For generations, people have gathered on the Outer Banks of North Carolina to cast their lines into the surf in hopes of catching a member of the dozens of fish species
that feed in the breakers. Surf casting
is a popular vacation activity, offering harried city dwellers a chance to let the rhythm of waves, wind and sun wash away the tensions of the world.
If the viewer zooms in (just to the left of the woman in the striped swimsuit), the line of the Herbert C. Bonner bridge is visible on the southern horizon. The bridge spans Oregon Inlet, the only barrier island break in the northern part of the Outer Banks. The inlet provides access for boats between the Atlantic Ocean and the Albemarle-Pamlico Sound. It is the only navigable inlet between Cape Henry, Virginia, and Hatteras Inlet, North Carolina. Vessels using the inlet represent both commercial and recreational fishing interests.
Because of the nature of barrier islands, the inlet's channels are constantly shifting, requiring constant dredging by the U.S. Army Corps of Engineers. A proposal to build two of the world's largest jetties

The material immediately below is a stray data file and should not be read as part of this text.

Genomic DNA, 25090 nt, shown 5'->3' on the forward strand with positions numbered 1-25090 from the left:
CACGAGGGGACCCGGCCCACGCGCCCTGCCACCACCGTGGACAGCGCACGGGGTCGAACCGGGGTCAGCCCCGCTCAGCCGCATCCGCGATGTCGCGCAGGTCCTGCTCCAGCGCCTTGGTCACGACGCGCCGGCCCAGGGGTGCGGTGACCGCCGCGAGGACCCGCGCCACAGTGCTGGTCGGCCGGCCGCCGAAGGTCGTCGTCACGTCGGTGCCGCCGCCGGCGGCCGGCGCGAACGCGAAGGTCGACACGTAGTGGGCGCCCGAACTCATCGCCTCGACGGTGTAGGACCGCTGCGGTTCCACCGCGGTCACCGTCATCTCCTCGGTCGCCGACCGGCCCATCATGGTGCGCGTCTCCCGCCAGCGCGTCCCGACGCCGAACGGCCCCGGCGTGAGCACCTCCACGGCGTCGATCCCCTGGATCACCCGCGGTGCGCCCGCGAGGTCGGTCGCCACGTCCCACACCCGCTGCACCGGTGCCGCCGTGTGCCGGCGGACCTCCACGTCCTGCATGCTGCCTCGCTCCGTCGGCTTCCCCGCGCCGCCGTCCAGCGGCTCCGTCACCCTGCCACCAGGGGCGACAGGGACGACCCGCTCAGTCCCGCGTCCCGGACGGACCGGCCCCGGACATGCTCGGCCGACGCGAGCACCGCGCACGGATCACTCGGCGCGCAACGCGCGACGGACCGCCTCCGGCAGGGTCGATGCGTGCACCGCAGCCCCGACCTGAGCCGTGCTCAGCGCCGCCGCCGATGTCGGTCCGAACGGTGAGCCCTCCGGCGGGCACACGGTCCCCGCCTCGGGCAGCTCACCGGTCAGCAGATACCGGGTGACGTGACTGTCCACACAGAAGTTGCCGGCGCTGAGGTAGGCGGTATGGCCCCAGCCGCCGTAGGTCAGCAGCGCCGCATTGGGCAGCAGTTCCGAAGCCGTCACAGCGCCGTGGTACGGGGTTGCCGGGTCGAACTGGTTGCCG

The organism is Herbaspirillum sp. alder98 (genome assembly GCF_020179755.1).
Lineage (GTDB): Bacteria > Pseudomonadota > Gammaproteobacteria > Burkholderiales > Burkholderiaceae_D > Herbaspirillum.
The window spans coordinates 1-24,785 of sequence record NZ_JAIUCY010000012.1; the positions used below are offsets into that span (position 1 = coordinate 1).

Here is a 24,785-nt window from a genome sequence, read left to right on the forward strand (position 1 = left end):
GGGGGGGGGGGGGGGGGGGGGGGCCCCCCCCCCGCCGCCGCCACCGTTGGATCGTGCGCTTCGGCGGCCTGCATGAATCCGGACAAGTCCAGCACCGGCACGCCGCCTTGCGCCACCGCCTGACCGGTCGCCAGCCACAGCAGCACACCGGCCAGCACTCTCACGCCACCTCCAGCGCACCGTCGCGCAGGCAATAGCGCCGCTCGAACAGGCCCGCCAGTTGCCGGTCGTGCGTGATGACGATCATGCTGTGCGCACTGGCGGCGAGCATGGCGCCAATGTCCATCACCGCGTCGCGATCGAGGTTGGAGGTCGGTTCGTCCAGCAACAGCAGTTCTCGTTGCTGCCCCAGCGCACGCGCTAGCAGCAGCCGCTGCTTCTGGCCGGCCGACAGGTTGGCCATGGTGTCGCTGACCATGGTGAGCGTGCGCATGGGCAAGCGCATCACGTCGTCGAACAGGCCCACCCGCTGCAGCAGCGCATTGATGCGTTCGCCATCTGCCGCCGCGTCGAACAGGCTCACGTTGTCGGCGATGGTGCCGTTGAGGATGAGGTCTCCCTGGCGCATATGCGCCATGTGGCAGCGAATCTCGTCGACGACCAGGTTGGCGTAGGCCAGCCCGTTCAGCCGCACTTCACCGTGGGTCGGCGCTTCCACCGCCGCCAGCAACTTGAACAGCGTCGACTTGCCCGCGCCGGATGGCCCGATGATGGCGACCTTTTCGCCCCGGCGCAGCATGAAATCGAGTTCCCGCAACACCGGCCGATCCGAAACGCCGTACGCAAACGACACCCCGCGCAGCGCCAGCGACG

to stabilize the inlet was rejected in 2003
in favor of increased dredging and upgraded navigational aids.
The Bonner Bridge, dedicated on 2 May 1964, extends NC Highway 12
to Hatteras Island, connecting it to the northern Outer Banks. The bridge replaced a slow ferry that could only carry a few hundred cars a day. Over the ensuing 42 years, millions of visitors have precipitated a building boom on the barrier island, changing its culture and ecosystem dramatically.
Not only does the bridge carry commercial and tourist traffic, it is the quickest route for evacuation of Hatteras and Ocracoke Islands if a hurricane approaches. During hurricane season, thousands of residents and tourists would use it as an evacuation route.
The age of the bridge and the shifting nature of barrier islands have caused the NC Department of Transportation to consider replacement solutions for the bridge. Several have been proposed
, and all are controversial. Complicating the matter is the fact that two natural areas - the Pea Island Wildlife Refuge
and the Hatteras National Seashore
would be affected by some of the proposals.